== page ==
Baby Bomber Pitchers: Michael King
This is the second in a series on high level minor league (AA/AAA) Yankee pitchers who are potential candidates for a call up when the eventual injury or injuries result in the big league team needing an extra arm.
It’s been reported that Michael King is in contention for the fifth starter spot with James Paxton recovering from back surgery and Domingo German serving his suspension. My gut is that Jordan Montgomery should be the favorite to land the spot given his major league experience. In any case, King is an exciting prospect.
King was acquired from the Marlins in November 2017 in a trade for Caleb Smith and Garrett Cooper. He had terrific control in the lower minors (1.27 walks per 9 in low A in 2017) which I love but only 6.40 strikeouts per 9 that year (which is not so great). His two seam fastball did result in a 55.7% ground ball rate which is nice. Very few ground balls go for home runs.
The Yankees promoted Michael King aggressively in 2018 and he spent 40.3 innings at high A (10 strikeouts per 9, 2.23 walks per 9), 82 innings at AA (8.34 strikeouts per 9, 1.43 walks per 9) and 39 innings at AAA (7.15 strikeouts per 9, 1.38 walks per 9). Clearly, the Yankees have a bigger Wheaties budget than the cash strapped Marlins (hence, the higher strikeout rates). King’s ground ball rate was 59.8%, 45.2% and 53.8% at each of the three levels. The minor league stats geeks (including yours truly) fell in love and eagerly awaited his arrival in the Bronx in 2019.
Alas, it was not to be. Last year, King developed a stress fracture in his elbow in spring training. He had suffered the same injury in college. King only pitched 38 innings in 2020. He did pitch two innings in the Bronx, but that was a far cry from what I had hoped to see last year.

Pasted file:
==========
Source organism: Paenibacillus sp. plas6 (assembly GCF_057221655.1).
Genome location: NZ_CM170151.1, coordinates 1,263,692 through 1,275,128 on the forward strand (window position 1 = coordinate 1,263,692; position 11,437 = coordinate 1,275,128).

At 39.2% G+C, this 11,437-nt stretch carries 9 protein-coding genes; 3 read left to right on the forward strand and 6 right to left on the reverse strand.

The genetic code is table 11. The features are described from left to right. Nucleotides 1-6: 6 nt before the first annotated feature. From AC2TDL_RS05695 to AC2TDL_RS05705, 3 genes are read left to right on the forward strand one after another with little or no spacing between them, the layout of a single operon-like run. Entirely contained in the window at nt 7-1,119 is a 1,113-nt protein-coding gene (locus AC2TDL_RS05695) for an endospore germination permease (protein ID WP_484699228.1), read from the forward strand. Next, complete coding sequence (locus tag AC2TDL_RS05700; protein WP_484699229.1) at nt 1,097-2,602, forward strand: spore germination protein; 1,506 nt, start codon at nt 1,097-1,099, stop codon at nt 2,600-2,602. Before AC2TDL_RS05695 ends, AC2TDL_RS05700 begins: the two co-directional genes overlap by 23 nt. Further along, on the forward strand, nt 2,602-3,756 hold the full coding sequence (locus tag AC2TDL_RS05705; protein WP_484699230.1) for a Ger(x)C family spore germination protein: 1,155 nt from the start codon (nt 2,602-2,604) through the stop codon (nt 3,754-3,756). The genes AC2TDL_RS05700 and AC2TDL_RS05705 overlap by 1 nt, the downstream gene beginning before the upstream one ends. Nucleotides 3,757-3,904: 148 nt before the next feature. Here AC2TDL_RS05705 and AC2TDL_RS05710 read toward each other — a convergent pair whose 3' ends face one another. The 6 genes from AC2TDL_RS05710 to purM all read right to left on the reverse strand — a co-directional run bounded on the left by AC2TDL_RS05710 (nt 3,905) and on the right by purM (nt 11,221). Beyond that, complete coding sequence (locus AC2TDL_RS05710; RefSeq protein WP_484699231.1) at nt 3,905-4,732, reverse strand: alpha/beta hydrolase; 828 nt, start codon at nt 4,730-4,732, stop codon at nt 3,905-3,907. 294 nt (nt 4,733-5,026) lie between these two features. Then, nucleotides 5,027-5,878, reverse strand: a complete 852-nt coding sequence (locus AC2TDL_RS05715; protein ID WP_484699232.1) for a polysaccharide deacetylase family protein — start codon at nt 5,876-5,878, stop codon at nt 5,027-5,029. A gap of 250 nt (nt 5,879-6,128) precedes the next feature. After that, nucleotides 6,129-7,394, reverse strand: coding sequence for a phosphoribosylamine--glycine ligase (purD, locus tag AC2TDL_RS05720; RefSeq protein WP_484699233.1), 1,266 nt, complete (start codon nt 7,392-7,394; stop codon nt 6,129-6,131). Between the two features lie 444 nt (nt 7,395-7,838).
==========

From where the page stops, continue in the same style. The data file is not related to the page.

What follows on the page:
Michael King should be good to go in spring training. There’s a lot to like:
Lots of ground balls.
Near elite control.
Good strikeouts for a sinkerballer (sinkerball pitchers tend to pitch to contact and have fewer strikeouts).
Low home run rate of .60 per 9 innings in 386 innings of minor league work. As a comparison (King’s number came in the minor leagues, of course) but the lowest rate among qualified starters in the majors in 2019 was .69 (Charlie Morton).
While it’s not exciting, if a pitcher can limit home runs and walks and strike out a few batters, he can be a very effective pitcher. Everyone will say that King is a #3/#4 pitcher but if he can strike out 6 or 7 batters per 9 and limit home runs as well as he has, his performance could be more along the lines of a #2 starter. People forget that those big four-seam fastball strikeout pitchers tend to allow a decent number of home runs.
Whether Michael King wins the 5th starter spot or starts the season in AAA, he’s an incredible asset to have as an insurance policy in case any of members of the rotation need to miss one or more starts.
Acquiring Michael King was a terrific trade by Brian Cashman.